The country icon’s private funeral took place on Haggard's property in Palo Cedro, CA., on Saturday April 9, 2016. Pallbearers included Haggard’s son Ben and nephew Jim. According to Marty Stuart, Haggard pre-planned his own service and at his request he was cremated. He was best known for hits including "Okie From Muskogee" and "Sing Me Back Home". He was 79 and died on his birthday of pneumonia, according to multiple news sources, including The Associated Press. More->
Merle Haggard's Boyhood Home
Merle returned to Oildale, CA just south of Bakersfield in January 2016 four months before his death to visit his childhood home. Workers wrere preparing the converted box car for moving to the Kern County Museum in Bakersfield. Video courtesy of KGET TV Bakersfield.
Read an excellent article on Merle, "Merle Haggard's breathing easier now!" written by Randy Lewis and published in the Los Angeles Times on January 31, 2009.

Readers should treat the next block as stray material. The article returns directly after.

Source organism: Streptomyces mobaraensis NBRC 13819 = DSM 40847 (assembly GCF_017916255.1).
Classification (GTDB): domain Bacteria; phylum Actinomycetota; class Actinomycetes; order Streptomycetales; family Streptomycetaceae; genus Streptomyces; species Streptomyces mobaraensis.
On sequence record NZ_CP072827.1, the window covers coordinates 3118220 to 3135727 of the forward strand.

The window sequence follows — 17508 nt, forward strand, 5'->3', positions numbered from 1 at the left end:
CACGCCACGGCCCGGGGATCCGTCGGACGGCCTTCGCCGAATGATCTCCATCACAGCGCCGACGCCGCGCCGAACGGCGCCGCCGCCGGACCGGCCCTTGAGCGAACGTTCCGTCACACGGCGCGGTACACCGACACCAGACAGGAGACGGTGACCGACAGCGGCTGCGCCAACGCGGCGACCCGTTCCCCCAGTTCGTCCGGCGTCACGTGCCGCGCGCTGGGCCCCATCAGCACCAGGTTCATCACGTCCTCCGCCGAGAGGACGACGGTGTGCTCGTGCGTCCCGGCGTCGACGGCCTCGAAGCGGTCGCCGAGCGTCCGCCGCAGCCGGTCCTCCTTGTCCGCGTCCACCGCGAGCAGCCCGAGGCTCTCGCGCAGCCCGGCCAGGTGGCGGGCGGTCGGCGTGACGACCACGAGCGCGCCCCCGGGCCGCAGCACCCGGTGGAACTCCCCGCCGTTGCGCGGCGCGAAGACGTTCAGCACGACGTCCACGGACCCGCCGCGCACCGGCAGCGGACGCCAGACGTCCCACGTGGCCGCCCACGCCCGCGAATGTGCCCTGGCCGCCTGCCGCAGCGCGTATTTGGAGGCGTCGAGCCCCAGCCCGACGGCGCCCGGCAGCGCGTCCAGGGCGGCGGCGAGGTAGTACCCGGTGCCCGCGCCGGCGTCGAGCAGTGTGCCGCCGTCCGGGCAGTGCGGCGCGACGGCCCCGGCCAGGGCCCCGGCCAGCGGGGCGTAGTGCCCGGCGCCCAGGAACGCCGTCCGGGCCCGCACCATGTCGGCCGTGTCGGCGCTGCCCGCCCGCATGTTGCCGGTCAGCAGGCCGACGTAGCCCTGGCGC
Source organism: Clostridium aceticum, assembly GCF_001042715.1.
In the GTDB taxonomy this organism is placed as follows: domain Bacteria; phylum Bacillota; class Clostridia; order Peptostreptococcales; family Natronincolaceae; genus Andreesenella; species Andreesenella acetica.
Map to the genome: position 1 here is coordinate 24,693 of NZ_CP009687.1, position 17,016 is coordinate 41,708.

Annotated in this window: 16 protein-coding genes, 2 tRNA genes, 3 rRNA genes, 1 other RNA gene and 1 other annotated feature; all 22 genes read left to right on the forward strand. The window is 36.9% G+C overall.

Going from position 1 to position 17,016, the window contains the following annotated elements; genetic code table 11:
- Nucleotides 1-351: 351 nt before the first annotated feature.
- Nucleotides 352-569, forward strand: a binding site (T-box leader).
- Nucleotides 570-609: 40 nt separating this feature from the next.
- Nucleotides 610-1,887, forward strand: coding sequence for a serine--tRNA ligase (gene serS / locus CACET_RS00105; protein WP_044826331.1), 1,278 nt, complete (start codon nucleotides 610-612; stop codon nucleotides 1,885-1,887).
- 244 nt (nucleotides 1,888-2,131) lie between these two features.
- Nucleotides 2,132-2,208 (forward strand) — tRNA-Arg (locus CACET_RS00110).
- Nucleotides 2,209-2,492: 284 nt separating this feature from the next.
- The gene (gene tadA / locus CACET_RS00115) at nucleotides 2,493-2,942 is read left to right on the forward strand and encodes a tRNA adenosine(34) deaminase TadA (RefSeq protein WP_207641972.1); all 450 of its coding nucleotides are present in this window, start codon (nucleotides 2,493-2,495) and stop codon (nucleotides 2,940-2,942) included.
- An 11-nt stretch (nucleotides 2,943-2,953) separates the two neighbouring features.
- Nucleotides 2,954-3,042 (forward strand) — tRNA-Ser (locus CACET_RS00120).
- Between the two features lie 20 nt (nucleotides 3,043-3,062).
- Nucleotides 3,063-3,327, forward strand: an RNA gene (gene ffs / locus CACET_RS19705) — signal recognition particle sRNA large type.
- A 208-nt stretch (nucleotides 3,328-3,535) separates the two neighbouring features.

Merle Haggard's boyhood home was made from an old Santa Fe Railroad boxcar. According to Wikipedia Haggard’s parents, Flossie Mae (Harp) and James Francis Haggard, moved to California from their home in Checotah, Oklahoma, during the Great Depression after their barn burned in 1934. They settled with their children, Lowell and Lillian, in an apartment in Bakersfield, while James started working for the Santa Fe Railroad.
A woman who owned a boxcar located in Oildale CA. just south of Bakersfield asked Haggard’s father about the possibility of converting it into a home. He remodeled the boxcar and soon after moved in. The property was eventually expanded by building a bathroom, a second bedroom and a kitchen. It's where Merle Ronald Haggard was born on April 6, 1937.
Over the many decades since the Haggard family moved out of the boxcar house, others have owned it and/or lived there; but it eventually fell into a state of disrepair, to the point where it was in danger of being demolished as a hazard. Fortunately, a group of Merle’s friends, fans and other concerned citizens launched an effort to save and preserve Merle’s boyhood home from the bulldozer.
A website was created and funds were raised to purchase the home and move it to the grounds of Pioneer Village at the Kern County Museum in Bakersfield. In 2015, the structure was moved to the museum grounds where it continues to undergo restoration.